With 12 more days to go for the Brexit deadline of October 31, the British House of Commons has begun a special session for a decisive vote on the new agreement. After a seemingly successful negotiation with the EU, the Boris Johnson government requires parliamentary approval if the deal is to go through.
At the very outset, the deal has failed to impress the Northern Irish allies of the Conservative party. The Democratic Unionist Party, which has given outside support to minority Tory governments since 2017, has opposed the deal over the temporary trade and customs arrangement the deal would establish.
According to the deal, Northern Ireland will leave the EU and the Customs Union along with the rest of the UK after the end of the scheduled transition period on December 2020. However, in practice, a separate customs arrangement in line with that of the EU will continue in Northern Ireland until a second transition period which will last till 2024. Northern Ireland will also continue to follow the rules of the EU common market when it comes to the regulation of goods. Points of entry will be set away from the Northern Irish border and will only be for those goods that go to and from the rest of the UK.
After December 2024, when the second transition period ends, the Northern Ireland legislature will vote on whether or not to continue with the arrangement or exit from it. This vote will take place every four to six years.
The DUP has opposed the transitional arrangement, fearing that the Irish nationalists who have a plurality in the regional legislature will keep voting to continue the arrangement indefinitely. They have also vowed to vote against the deal once it is tabled.
This arrangement is quite different from the Irish backstop that was proposed earlier by the Theresa May government, which caused the DUP and many within the Tory party to oppose and vote against the entire deal.
The deal would give the Northern Irish assembly significantly greater control over the extension or exit from the arrangement than either London or Brussels. In the current assembly, the Irish nationalist and pro-EU Ulster Unionist Party together have two-thirds of the legislators. The DUP, which has never had more than a third of the seats, believes that the current deal is roundabout way to keep Northern Ireland tied to the EU indefinitely.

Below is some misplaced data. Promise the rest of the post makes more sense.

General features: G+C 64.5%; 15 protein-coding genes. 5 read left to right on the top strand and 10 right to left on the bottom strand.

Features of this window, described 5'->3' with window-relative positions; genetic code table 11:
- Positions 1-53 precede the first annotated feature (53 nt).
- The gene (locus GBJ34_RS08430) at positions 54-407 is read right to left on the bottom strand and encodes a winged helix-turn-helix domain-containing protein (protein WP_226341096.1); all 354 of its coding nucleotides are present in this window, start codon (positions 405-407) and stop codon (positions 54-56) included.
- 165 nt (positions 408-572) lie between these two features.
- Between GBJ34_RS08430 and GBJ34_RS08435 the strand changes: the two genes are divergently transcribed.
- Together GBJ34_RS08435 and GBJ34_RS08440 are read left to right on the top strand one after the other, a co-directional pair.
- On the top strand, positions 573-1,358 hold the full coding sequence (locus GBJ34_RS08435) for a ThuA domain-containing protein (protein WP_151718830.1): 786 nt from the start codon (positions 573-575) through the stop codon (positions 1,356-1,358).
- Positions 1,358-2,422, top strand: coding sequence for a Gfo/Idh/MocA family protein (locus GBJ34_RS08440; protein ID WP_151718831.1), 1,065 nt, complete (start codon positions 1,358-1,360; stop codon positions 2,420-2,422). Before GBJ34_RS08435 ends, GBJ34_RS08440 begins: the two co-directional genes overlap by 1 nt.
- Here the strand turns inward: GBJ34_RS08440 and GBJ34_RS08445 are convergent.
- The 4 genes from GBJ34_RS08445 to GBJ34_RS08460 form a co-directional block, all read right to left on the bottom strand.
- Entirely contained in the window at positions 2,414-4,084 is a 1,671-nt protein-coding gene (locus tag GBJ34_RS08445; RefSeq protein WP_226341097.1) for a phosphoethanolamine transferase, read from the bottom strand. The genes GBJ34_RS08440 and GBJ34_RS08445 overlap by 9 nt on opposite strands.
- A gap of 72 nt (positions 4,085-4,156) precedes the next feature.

Johnson will face difficulties in getting the required numbers. The other option is extending the Brexit date, something he is dead against. The Conservative Party has 287 voting members in the House, out of the total 640 voting members, discounting the Irish abstentionists and the non-voting Speaker and Deputy Speakers. The Tories need 321 votes to get the deal passed.
There are 36 MPs who sit as independents, including 21 Tories who disobeyed the whip in September by voting against the prorogation of the parliament by the government and in favor of the opposition legislation preventing a no-deal Brexit. It also includes two other Tories who resigned over political disagreements with Johnson’s Brexit plan.
Reports have suggested that the government will try to get the 23 MPs on their side for the deal. The government also plans to pass a whip for the party MPs, which means voting against the deal can entail expulsion. Even if the government gets the expelled MPs and its entire flock remains intact, it will still be 11 votes short of a simple majority. The DUP which has 10 seats could have been a useful ally to pass the deal, but seems unwavering in its opposition.
Johnson will have to then depend on ex-Labour MPs and some rebel Labour legislators to back the deal. This can be tricky if Labour passes a whip and threatens consequences against MPs who are planning to vote in favor of the government.
The Benn Act that was very successfully passed by the opposition in September to prevent a no-deal Brexit stipulates that the government must get a deal passed in the House by no later than October 19. If it fails to do so, the government will be forced to request an extension from the EU, the letter for which has already been dictated by the Act.
In the meanwhile, Oliver Letwin, one of the 21 Tory rebels who voted against his party in September, is planning an amendment to the deal, which already has the support of the Labour party. The amendment will seek to push the date of Brexit, even if a deal gets passed today. This is to avoid a no-deal Brexit on October 31, as the bill still has some more stages to pass through before ratification.